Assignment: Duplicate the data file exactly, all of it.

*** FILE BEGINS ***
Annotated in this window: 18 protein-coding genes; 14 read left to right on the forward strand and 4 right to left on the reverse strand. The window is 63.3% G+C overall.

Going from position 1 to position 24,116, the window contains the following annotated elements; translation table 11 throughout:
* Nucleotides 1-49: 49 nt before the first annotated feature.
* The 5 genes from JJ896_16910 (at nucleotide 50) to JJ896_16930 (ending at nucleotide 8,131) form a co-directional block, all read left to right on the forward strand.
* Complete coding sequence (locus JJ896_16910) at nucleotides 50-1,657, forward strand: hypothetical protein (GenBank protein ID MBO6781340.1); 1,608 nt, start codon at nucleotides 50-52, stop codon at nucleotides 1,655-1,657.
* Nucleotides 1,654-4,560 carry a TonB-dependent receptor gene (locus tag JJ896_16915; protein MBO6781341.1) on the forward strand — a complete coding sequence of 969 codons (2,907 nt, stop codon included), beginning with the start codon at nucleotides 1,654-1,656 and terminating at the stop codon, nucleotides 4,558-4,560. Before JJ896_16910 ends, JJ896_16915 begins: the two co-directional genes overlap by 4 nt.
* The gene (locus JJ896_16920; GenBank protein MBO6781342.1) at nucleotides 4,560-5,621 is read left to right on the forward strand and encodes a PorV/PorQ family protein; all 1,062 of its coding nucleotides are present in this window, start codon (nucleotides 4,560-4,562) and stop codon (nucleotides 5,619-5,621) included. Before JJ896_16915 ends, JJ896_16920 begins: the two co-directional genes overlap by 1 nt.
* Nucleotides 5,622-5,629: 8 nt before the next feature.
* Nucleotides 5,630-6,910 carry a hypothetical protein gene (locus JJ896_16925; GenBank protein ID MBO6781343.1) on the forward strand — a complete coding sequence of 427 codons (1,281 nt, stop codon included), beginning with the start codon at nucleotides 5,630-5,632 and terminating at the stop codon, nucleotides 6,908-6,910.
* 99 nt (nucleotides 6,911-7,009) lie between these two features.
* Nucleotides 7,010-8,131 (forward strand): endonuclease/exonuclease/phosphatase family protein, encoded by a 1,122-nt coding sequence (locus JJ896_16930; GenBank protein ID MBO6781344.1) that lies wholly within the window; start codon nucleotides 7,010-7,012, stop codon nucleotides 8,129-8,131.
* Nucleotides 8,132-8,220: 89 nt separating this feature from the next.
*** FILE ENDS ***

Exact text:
Annotated in this window: 18 protein-coding genes; 14 read left to right on the forward strand and 4 right to left on the reverse strand. The window is 63.3% G+C overall.

Going from position 1 to position 24,116, the window contains the following annotated elements; translation table 11 throughout:
* Nucleotides 1-49: 49 nt before the first annotated feature.
* The 5 genes from JJ896_16910 (at nucleotide 50) to JJ896_16930 (ending at nucleotide 8,131) form a co-directional block, all read left to right on the forward strand.
* Complete coding sequence (locus JJ896_16910) at nucleotides 50-1,657, forward strand: hypothetical protein (GenBank protein ID MBO6781340.1); 1,608 nt, start codon at nucleotides 50-52, stop codon at nucleotides 1,655-1,657.
* Nucleotides 1,654-4,560 carry a TonB-dependent receptor gene (locus tag JJ896_16915; protein MBO6781341.1) on the forward strand — a complete coding sequence of 969 codons (2,907 nt, stop codon included), beginning with the start codon at nucleotides 1,654-1,656 and terminating at the stop codon, nucleotides 4,558-4,560. Before JJ896_16910 ends, JJ896_16915 begins: the two co-directional genes overlap by 4 nt.
* The gene (locus JJ896_16920; GenBank protein MBO6781342.1) at nucleotides 4,560-5,621 is read left to right on the forward strand and encodes a PorV/PorQ family protein; all 1,062 of its coding nucleotides are present in this window, start codon (nucleotides 4,560-4,562) and stop codon (nucleotides 5,619-5,621) included. Before JJ896_16915 ends, JJ896_16920 begins: the two co-directional genes overlap by 1 nt.
* Nucleotides 5,622-5,629: 8 nt before the next feature.
* Nucleotides 5,630-6,910 carry a hypothetical protein gene (locus JJ896_16925; GenBank protein ID MBO6781343.1) on the forward strand — a complete coding sequence of 427 codons (1,281 nt, stop codon included), beginning with the start codon at nucleotides 5,630-5,632 and terminating at the stop codon, nucleotides 6,908-6,910.
* 99 nt (nucleotides 6,911-7,009) lie between these two features.
* Nucleotides 7,010-8,131 (forward strand): endonuclease/exonuclease/phosphatase family protein, encoded by a 1,122-nt coding sequence (locus JJ896_16930; GenBank protein ID MBO6781344.1) that lies wholly within the window; start codon nucleotides 7,010-7,012, stop codon nucleotides 8,129-8,131.
* Nucleotides 8,132-8,220: 89 nt separating this feature from the next.